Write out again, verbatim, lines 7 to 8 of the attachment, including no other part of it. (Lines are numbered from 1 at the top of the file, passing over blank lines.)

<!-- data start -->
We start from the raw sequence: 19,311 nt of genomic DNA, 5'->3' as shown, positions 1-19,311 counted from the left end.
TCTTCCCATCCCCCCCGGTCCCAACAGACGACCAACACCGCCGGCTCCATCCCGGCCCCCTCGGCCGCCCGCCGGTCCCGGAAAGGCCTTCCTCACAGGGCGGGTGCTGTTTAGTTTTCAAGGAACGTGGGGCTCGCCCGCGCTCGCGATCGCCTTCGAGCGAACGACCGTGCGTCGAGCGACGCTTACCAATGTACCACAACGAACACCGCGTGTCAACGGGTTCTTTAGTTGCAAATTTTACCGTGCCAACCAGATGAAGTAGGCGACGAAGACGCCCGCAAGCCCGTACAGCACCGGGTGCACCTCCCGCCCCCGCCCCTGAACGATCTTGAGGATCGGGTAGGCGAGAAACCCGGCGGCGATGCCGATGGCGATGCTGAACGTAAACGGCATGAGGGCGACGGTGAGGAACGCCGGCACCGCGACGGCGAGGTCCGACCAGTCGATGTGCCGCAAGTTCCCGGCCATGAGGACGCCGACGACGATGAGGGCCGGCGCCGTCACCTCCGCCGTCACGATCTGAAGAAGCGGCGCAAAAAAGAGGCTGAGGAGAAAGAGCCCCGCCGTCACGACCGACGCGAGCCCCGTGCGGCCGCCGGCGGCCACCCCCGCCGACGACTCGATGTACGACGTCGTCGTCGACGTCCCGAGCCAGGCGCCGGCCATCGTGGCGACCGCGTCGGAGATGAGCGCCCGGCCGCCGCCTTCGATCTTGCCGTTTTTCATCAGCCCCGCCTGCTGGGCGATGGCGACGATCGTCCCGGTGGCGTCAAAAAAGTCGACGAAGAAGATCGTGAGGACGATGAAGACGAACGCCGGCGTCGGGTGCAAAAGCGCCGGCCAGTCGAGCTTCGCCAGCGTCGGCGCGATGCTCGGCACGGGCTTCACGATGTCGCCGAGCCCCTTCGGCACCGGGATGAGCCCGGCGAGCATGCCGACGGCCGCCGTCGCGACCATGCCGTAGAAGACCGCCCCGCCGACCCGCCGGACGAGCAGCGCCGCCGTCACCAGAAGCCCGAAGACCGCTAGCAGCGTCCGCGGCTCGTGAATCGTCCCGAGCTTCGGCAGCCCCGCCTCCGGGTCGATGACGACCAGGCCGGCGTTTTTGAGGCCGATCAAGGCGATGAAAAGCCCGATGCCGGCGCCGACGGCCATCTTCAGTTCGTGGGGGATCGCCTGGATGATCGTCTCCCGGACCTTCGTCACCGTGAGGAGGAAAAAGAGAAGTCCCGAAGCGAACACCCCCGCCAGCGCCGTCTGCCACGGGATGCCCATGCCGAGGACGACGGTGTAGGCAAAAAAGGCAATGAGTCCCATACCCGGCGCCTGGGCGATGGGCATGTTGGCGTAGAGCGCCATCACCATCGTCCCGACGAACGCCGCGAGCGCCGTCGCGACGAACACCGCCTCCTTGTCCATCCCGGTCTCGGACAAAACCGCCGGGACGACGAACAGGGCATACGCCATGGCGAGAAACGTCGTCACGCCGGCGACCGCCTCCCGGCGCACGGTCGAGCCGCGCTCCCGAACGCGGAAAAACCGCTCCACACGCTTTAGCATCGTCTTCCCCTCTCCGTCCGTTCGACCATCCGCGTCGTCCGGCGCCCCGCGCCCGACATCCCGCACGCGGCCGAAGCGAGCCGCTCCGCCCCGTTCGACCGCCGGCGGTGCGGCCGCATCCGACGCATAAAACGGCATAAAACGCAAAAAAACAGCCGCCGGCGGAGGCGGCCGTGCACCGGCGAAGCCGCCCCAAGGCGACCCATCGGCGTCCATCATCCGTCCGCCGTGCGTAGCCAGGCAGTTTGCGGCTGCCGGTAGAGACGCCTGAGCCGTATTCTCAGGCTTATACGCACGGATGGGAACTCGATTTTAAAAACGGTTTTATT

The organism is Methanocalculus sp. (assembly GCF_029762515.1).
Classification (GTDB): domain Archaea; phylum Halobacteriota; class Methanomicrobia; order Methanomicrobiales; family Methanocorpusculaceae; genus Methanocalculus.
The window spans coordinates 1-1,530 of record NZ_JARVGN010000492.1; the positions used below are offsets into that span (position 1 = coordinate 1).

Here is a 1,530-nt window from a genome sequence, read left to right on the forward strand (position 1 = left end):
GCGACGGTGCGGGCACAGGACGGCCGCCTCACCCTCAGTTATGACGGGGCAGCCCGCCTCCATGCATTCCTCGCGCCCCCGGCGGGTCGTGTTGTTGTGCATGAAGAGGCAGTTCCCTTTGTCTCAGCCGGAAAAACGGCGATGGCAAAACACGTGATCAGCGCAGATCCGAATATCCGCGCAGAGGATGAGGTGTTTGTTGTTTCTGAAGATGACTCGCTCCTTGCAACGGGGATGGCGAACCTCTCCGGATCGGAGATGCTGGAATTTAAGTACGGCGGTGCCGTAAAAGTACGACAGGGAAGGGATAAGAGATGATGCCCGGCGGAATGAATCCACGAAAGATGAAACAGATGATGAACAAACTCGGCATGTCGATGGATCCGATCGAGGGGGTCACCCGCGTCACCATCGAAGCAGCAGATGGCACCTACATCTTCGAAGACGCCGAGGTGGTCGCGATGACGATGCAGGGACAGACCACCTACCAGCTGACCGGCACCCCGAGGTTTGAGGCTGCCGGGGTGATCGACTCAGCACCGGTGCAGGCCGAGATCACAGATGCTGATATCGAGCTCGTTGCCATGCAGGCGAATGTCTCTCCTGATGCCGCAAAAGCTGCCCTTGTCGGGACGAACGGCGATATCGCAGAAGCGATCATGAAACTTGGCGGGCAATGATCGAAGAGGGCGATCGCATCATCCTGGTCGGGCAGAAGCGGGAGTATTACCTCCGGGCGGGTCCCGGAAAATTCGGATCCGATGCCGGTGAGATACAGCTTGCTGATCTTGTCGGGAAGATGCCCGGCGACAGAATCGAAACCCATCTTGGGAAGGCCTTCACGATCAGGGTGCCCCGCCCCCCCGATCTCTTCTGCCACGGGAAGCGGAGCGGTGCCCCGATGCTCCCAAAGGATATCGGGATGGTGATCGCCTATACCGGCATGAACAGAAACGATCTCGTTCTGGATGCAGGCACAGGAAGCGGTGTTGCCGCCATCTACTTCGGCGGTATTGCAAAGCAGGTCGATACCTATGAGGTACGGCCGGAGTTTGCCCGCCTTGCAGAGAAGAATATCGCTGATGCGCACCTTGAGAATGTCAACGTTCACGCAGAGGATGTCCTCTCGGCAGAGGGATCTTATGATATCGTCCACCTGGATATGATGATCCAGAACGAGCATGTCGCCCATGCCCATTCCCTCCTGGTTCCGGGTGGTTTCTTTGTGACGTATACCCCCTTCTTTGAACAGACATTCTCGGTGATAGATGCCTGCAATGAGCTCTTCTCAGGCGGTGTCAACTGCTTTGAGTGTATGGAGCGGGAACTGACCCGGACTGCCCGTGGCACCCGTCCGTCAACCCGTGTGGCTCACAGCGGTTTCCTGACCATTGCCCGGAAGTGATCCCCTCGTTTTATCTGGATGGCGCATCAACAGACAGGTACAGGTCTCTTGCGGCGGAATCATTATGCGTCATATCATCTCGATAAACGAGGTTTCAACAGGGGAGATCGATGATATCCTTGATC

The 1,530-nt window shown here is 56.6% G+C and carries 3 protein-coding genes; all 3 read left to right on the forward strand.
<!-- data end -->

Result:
GCGACGGTGCGGGCACAGGACGGCCGCCTCACCCTCAGTTATGACGGGGCAGCCCGCCTCCATGCATTCCTCGCGCCCCCGGCGGGTCGTGTTGTTGTGCATGAAGAGGCAGTTCCCTTTGTCTCAGCCGGAAAAACGGCGATGGCAAAACACGTGATCAGCGCAGATCCGAATATCCGCGCAGAGGATGAGGTGTTTGTTGTTTCTGAAGATGACTCGCTCCTTGCAACGGGGATGGCGAACCTCTCCGGATCGGAGATGCTGGAATTTAAGTACGGCGGTGCCGTAAAAGTACGACAGGGAAGGGATAAGAGATGATGCCCGGCGGAATGAATCCACGAAAGATGAAACAGATGATGAACAAACTCGGCATGTCGATGGATCCGATCGAGGGGGTCACCCGCGTCACCATCGAAGCAGCAGATGGCACCTACATCTTCGAAGACGCCGAGGTGGTCGCGATGACGATGCAGGGACAGACCACCTACCAGCTGACCGGCACCCCGAGGTTTGAGGCTGCCGGGGTGATCGACTCAGCACCGGTGCAGGCCGAGATCACAGATGCTGATATCGAGCTCGTTGCCATGCAGGCGAATGTCTCTCCTGATGCCGCAAAAGCTGCCCTTGTCGGGACGAACGGCGATATCGCAGAAGCGATCATGAAACTTGGCGGGCAATGATCGAAGAGGGCGATCGCATCATCCTGGTCGGGCAGAAGCGGGAGTATTACCTCCGGGCGGGTCCCGGAAAATTCGGATCCGATGCCGGTGAGATACAGCTTGCTGATCTTGTCGGGAAGATGCCCGGCGACAGAATCGAAACCCATCTTGGGAAGGCCTTCACGATCAGGGTGCCCCGCCCCCCCGATCTCTTCTGCCACGGGAAGCGGAGCGGTGCCCCGATGCTCCCAAAGGATATCGGGATGGTGATCGCCTATACCGGCATGAACAGAAACGATCTCGTTCTGGATGCAGGCACAGGAAGCGGTGTTGCCGCCATCTACTTCGGCGGTATTGCAAAGCAGGTCGATACCTATGAGGTACGGCCGGAGTTTGCCCGCCTTGCAGAGAAGAATATCGCTGATGCGCACCTTGAGAATGTCAACGTTCACGCAGAGGATGTCCTCTCGGCAGAGGGATCTTATGATATCGTCCACCTGGATATGATGATCCAGAACGAGCATGTCGCCCATGCCCATTCCCTCCTGGTTCCGGGTGGTTTCTTTGTGACGTATACCCCCTTCTTTGAACAGACATTCTCGGTGATAGATGCCTGCAATGAGCTCTTCTCAGGCGGTGTCAACTGCTTTGAGTGTATGGAGCGGGAACTGACCCGGACTGCCCGTGGCACCCGTCCGTCAACCCGTGTGGCTCACAGCGGTTTCCTGACCATTGCCCGGAAGTGATCCCCTCGTTTTATCTGGATGGCGCATCAACAGACAGGTACAGGTCTCTTGCGGCGGAATCATTATGCGTCATATCATCTCGATAAACGAGGTTTCAACAGGGGAGATCGATGATATCCTTGATC

The 1,530-nt window shown here is 56.6% G+C and carries 3 protein-coding genes; all 3 read left to right on the forward strand.